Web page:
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The Dialogic Learning Weekly #195

Welcome to this week's musings on leadership, learning and innovation. I hope you are safe and well.
The Dialogic Learning Weekly
The Dialogic Learning Weekly #195
By Tom Barrett • Issue #195 • View online
Welcome to this week’s musings on leadership, learning and innovation. I hope you are safe and well.
This week we explore: the threats posed by our inner voice; the efficacy of goals for professional growth and a creative thinking technique to try.

Great Expectations
As part of a leadership course I have been writing and facilitating, we have looked at the Pygmalion Effect mental model. A psychological phenomenon where high expectations potentially lead to improved performance. 
It is worth noting that the early research has been contested in various ways, and it links to the concept of Collective Efficacy. This is an idea that has become prominent within education over the last decade.
My exploration, research and rabbit hole tunnelling, caused me to discover the article below about the dangers of perfectionism.
We all know students and teaching colleagues, friends or family, who exhibit behaviours that we might label perfectionism. Often these are referred to with a positive spin.
“There has been some suggestion that, in some cases, perfectionism might be healthy and desirable. Based upon the 60-odd studies that we’ve done, we think that’s a misunderstanding,” says York St John University’s Hill. “Working hard, being committed, diligent, and so on – these are all desirable features. But for a perfectionist, those are really a symptom, or a side product, of what perfectionism is. Perfectionism isn’t about high standards. It’s about unrealistic standards.
“Perfectionism isn’t a behaviour. It’s a way of thinking about yourself.”
From the BBC article by Amanda Ruggeri, I learned about the research and complexity of perfectionism (adaptive vs maladaptive).
It resonates with me because of my work with feedback and critique loops and the unintentional harm to creative thinking that surfaces from poorly facilitated feedback. The article also struck a chord because I have seen first hand the ill effects on students and their learning disposition of extreme perfectionism.
Your Talking Point
  • What resonates with your experience?
  • Why is this a pressing mental health issue for us?
  • How does this connect with our assessment practices?
The Dangerous Downsides of Perfectionism
Eyes on the Prize (?)
For a little while now, I have been pondering on the efficacy of goal setting for professional growth. I wonder if you might help me understand this better.
How effective is the practice of setting goals?
Here are some of my ponderings.
  • Perhaps this is one of those “it depends on the context” type of queries. Regardless, I have been wondering for some time whether we should bother at all.
  • Can we predict a future version of our selves? Even if we could do this with enough accuracy to be worthwhile, isn’t the journey more important?
  • If you uncouple “taking action” from “goal setting”, what might happen? Do they come as a pair?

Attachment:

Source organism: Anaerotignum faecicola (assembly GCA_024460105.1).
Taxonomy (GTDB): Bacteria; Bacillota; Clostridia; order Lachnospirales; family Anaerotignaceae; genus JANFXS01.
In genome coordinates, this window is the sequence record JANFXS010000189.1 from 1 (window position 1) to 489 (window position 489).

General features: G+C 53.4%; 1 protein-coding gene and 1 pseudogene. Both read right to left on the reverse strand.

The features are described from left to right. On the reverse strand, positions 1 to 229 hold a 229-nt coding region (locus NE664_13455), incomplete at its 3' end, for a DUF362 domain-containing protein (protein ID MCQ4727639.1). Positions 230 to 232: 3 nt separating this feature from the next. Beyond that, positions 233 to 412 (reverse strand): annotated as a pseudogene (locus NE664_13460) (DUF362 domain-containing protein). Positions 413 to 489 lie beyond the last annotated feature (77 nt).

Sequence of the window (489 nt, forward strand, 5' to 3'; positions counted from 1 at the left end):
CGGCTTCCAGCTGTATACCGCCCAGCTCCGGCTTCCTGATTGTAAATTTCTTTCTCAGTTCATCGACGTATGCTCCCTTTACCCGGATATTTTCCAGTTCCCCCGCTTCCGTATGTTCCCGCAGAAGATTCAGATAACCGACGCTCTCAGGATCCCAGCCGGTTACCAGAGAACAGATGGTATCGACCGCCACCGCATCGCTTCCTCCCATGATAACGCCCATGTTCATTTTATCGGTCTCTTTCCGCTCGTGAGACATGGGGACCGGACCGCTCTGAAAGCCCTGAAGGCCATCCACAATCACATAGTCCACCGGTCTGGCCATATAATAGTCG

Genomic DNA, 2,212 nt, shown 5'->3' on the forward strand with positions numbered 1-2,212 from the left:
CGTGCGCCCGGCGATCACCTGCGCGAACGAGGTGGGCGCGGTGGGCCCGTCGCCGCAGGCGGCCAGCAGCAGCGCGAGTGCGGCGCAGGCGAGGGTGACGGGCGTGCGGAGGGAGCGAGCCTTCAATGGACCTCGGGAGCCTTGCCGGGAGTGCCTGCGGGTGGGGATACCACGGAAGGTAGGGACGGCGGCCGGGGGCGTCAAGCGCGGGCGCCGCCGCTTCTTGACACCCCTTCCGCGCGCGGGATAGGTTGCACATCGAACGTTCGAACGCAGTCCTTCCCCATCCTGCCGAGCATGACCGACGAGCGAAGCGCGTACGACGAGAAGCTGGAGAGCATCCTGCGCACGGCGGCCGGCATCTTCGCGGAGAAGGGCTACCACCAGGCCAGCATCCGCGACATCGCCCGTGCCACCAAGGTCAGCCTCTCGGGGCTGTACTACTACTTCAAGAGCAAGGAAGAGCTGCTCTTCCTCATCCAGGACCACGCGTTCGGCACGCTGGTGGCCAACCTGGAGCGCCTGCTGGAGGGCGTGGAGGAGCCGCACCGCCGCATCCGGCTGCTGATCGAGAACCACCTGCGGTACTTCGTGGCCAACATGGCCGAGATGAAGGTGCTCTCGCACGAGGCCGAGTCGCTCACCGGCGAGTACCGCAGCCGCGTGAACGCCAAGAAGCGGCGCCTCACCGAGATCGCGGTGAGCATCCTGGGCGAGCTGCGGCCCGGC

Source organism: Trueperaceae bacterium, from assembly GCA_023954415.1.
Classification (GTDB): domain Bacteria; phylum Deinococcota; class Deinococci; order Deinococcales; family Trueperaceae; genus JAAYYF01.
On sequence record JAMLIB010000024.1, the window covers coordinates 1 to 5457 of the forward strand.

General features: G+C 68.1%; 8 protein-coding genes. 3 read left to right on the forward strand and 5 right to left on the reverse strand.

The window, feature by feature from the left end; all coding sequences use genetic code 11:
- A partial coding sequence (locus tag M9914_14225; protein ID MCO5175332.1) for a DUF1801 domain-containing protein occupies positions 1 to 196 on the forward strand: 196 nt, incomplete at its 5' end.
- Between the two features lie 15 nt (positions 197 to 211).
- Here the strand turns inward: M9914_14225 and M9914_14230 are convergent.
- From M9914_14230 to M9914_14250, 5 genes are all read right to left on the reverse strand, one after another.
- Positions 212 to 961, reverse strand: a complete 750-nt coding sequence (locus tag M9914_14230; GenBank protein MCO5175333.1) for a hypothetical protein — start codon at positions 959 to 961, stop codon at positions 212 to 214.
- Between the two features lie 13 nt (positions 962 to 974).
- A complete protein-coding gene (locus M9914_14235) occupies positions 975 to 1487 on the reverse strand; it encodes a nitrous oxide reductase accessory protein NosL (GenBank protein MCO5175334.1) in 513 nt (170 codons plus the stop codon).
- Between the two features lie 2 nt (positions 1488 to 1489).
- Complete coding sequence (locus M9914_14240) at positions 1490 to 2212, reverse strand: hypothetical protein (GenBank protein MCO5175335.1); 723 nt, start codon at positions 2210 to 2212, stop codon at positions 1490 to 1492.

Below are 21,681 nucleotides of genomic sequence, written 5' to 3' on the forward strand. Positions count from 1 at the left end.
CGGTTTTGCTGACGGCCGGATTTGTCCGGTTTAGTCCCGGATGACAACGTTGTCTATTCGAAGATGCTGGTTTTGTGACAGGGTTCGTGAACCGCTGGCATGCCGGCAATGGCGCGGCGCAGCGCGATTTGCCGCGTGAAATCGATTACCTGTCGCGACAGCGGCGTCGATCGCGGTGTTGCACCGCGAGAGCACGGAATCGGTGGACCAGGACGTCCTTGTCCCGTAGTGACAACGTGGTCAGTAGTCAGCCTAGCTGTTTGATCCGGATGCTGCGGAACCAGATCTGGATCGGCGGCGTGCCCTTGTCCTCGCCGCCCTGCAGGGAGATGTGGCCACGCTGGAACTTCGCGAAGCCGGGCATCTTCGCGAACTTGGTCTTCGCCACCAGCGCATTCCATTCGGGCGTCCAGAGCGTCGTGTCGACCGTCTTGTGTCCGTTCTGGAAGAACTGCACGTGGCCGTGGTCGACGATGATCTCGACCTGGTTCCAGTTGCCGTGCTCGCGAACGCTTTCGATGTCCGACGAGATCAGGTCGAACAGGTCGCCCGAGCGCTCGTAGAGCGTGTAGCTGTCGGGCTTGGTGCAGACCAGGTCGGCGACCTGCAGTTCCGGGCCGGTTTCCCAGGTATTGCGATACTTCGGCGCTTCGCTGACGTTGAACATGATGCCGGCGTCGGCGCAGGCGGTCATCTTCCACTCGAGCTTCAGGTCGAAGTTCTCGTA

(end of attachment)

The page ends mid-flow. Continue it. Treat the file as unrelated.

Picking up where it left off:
• Clarity comes from taking action.
  • I am an advocate and proponent, even janissary of the Fuzzy Goal.
  • I am growing more averse to describing goals as SMART. The world needs fewer acronyms, and the characteristics seem somewhat flawed.
  • What if you just had a set of guiding principles and took action. Your action is the learning, underpinned with continuous and open course-correcting from the insights you learn.
  • Why do schools continue to use a year-long professional growth plan for individual teachers? I know it doesn’t have the impact we want.
Reply to this email and let me know what you think.
Think in Metaphors
If you ever hit a block with the development of an idea or project, try thinking in metaphors.
Your weekly newsletters are perfectly digestible servings of insight. Always great food for thought.
Using metaphors is a powerful method of creative thinking that often generates new connections and perspectives.
When you use a metaphor to link two ideas together, you are combining elements that have little or no logical connection. By breaking the rules of logic in this way, metaphors can open up the creative side of the brain – the part that is stimulated by images, ideas, and concepts. So metaphorical thinking can help you with creative problem solving: To use another famous metaphor, it helps you “think outside the box”. ~ Metaphorical Thinking
During a workshop on “what do we value about great learning?” I asked participants to use a tree metaphor. This helped categorise, refine and develop the ideas they had created.
What if we organised this as a tree.
What if we organised this as a tree.
The word metaphor originates from Greek metapherein, meaning ‘to transfer’
Your Talking Points
  • What do you notice when people switch into talking about the metaphor? How does it change the creative energy?
  • What is one of your favourite examples of metaphor use in education?
  • Choose an idea or project you are developing. Connect it to a metaphor and explore your work with a new perspective.
Thanks. You made it to another Friday, and I am grateful you are here, of all places, exploring my newsletter. I’d be grateful if you shared the link with your networks and encourage your colleagues to subscribe.
Stay safe. Have a great weekend.
In dialogue we trust.
~ Tom Barrett
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Tom Barrett

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